James Thomson’s most well-known poem (or poem-sequence, consisting as it does of 21 cantos plus an introductory “proem”) The City of Dreadful Night was first published in four instalments between March and May 1874, in the National Reformer, an unusual newspaper for the Victorian Age in that it was “Atheistic in theology, Republican in politics, and Malthusian in social economy”. (The paper was tried in the courts, at various times, for all three of these — “Malthusian” here meaning it supported birth control. It was cleared each time. The paper’s publisher Charles Bradlaugh even became an MP for Northampton, though was briefly incarcerated for refusing to take the Oath in Parliament, instead trying to replace it with an atheistic Affirmation.)
James Thomson (1834–1882), the son of a sailor, was born in Glasgow, though the family soon moved to London. Thomson’s father suffered a permanently debilitating stroke when Thomson was four; his younger sister died of measles (caught, Thomson always believed, from him); his mother then died of dropsy, and by the age of eight Thomson was being raised in an orphanage. At least this meant he got an education, which led to his finding a position as an army schoolmaster. This gave him enough time to write poetry, publishing it under the byline “B. V.” (for “Bysshe Vanolis”, a reference to two of his poetic heroes, Shelley and Novalis). By this point Thomson was already espousing the atheistic and republican beliefs that would make him a perfect fit for the National Reformer, and was also engaging in another lifelong pursuit that would eventually lead to his early death, alcoholism. One or the other or both resulted in him being court-martialled and demoted for insubordination, after which he achieved his dismissal from the army “with disgrace”. He turned to writing to make a living.
The City of Dreadful Night is an exploration of the state of despair, taking its form from Thomson’s insomniac night-time wanderings in London. The poem’s narrator wanders the City of Dreadful Night (“The City is of Night; perchance of Death… The City is of Night, but not of Sleep”), a metropolis as crowded with buildings as London, but almost entirely empty of souls. Those who do wander there, anyway, are empty of soul: they’re all caught in despair or depression, a relentless, unending limbo-state that affects both rich and poor, though mostly (according to Thomson) adult males, and which leaves some of them begging even to be hated by whatever force governs their Fate, for that would be better, they say, than to suffer nothing but its “supreme indifference”.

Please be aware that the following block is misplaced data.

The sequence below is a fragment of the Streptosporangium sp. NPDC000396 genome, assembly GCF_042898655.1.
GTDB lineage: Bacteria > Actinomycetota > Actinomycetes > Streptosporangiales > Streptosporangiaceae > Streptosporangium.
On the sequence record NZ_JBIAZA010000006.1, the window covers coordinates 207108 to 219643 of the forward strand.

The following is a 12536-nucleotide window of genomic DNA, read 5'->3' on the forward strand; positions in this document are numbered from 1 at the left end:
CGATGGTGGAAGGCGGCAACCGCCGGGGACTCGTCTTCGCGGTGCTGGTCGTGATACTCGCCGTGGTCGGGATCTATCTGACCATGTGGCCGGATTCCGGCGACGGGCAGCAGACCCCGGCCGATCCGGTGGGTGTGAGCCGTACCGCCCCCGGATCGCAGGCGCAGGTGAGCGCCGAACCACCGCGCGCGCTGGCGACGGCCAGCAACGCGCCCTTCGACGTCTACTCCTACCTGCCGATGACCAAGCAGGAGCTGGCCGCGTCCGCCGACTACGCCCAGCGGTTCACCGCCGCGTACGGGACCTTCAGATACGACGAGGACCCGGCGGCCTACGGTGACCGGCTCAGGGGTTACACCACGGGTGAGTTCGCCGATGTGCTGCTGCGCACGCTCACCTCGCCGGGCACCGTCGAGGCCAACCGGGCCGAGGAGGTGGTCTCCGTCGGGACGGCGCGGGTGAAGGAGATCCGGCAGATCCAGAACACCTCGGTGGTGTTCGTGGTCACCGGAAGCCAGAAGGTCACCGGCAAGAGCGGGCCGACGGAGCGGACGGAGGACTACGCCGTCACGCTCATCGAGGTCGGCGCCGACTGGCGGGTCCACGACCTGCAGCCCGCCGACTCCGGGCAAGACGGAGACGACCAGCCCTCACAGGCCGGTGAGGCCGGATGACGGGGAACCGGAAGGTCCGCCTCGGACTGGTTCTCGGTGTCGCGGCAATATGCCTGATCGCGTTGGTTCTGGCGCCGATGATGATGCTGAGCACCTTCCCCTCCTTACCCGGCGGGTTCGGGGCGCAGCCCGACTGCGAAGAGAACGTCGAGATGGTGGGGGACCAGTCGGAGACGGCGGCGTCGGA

It is, this state, a sterile nullity of an existence, and best exemplified by one such city-wanderer the narrator follows, who visits the location in the city where he deems Faith died, then where Love died, then where Hope died — then back to the beginning again, in a constant round.
And it’s with such characters, or predicaments, that the poem works best: the man, for instance, whose desperation leads him to search for the gateway to Hell, so he may quit the world, only to find that Hell requires, as its price of entry, one’s last remaining drop of Hope, and as he has none left, he’s not allowed in. Or, the rather Beckettian episode of the old man the narrator finds crawling down a lane, jealously guarding the golden thread he believes he’s any moment about to find, that will somehow lead him back to the Eden of his babyhood. Most weirdly powerful is the tale a man preaches of his arrival in the City, of how he passed through a desert filled with monsters, but felt no fear, for “No hope could have no fear” — until he sees himself prostrate on the ground, being approached by a woman with a red lamp, only it’s not a lamp, it’s her own burning heart, and she weeps over the prostrate man, unable to help him, until both are washed away by a flood. It reminds me of a line from Will Sharpe’s dark comedy Flowers, where the depressed Maurice, asked if love might help with his depression, can only say: “Love makes it worse.”